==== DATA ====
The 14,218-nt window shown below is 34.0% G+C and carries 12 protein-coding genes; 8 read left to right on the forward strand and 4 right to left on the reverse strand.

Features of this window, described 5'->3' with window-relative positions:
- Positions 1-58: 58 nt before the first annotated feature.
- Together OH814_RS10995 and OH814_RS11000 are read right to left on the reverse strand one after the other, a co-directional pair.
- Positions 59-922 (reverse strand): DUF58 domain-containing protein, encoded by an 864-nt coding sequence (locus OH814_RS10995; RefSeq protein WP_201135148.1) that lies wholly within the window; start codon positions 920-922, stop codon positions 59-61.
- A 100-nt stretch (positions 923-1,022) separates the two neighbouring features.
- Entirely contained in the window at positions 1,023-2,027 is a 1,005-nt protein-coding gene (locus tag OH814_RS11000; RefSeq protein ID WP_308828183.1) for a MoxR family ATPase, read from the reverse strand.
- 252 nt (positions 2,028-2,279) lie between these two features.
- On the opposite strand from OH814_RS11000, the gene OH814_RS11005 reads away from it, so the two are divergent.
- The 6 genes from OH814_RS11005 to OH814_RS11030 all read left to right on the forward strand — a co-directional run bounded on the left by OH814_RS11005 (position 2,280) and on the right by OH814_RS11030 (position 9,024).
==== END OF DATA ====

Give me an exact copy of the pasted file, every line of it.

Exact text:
The 14,218-nt window shown below is 34.0% G+C and carries 12 protein-coding genes; 8 read left to right on the forward strand and 4 right to left on the reverse strand.

Features of this window, described 5'->3' with window-relative positions:
- Positions 1-58: 58 nt before the first annotated feature.
- Together OH814_RS10995 and OH814_RS11000 are read right to left on the reverse strand one after the other, a co-directional pair.
- Positions 59-922 (reverse strand): DUF58 domain-containing protein, encoded by an 864-nt coding sequence (locus OH814_RS10995; RefSeq protein WP_201135148.1) that lies wholly within the window; start codon positions 920-922, stop codon positions 59-61.
- A 100-nt stretch (positions 923-1,022) separates the two neighbouring features.
- Entirely contained in the window at positions 1,023-2,027 is a 1,005-nt protein-coding gene (locus tag OH814_RS11000; RefSeq protein ID WP_308828183.1) for a MoxR family ATPase, read from the reverse strand.
- 252 nt (positions 2,028-2,279) lie between these two features.
- On the opposite strand from OH814_RS11000, the gene OH814_RS11005 reads away from it, so the two are divergent.
- The 6 genes from OH814_RS11005 to OH814_RS11030 all read left to right on the forward strand — a co-directional run bounded on the left by OH814_RS11005 (position 2,280) and on the right by OH814_RS11030 (position 9,024).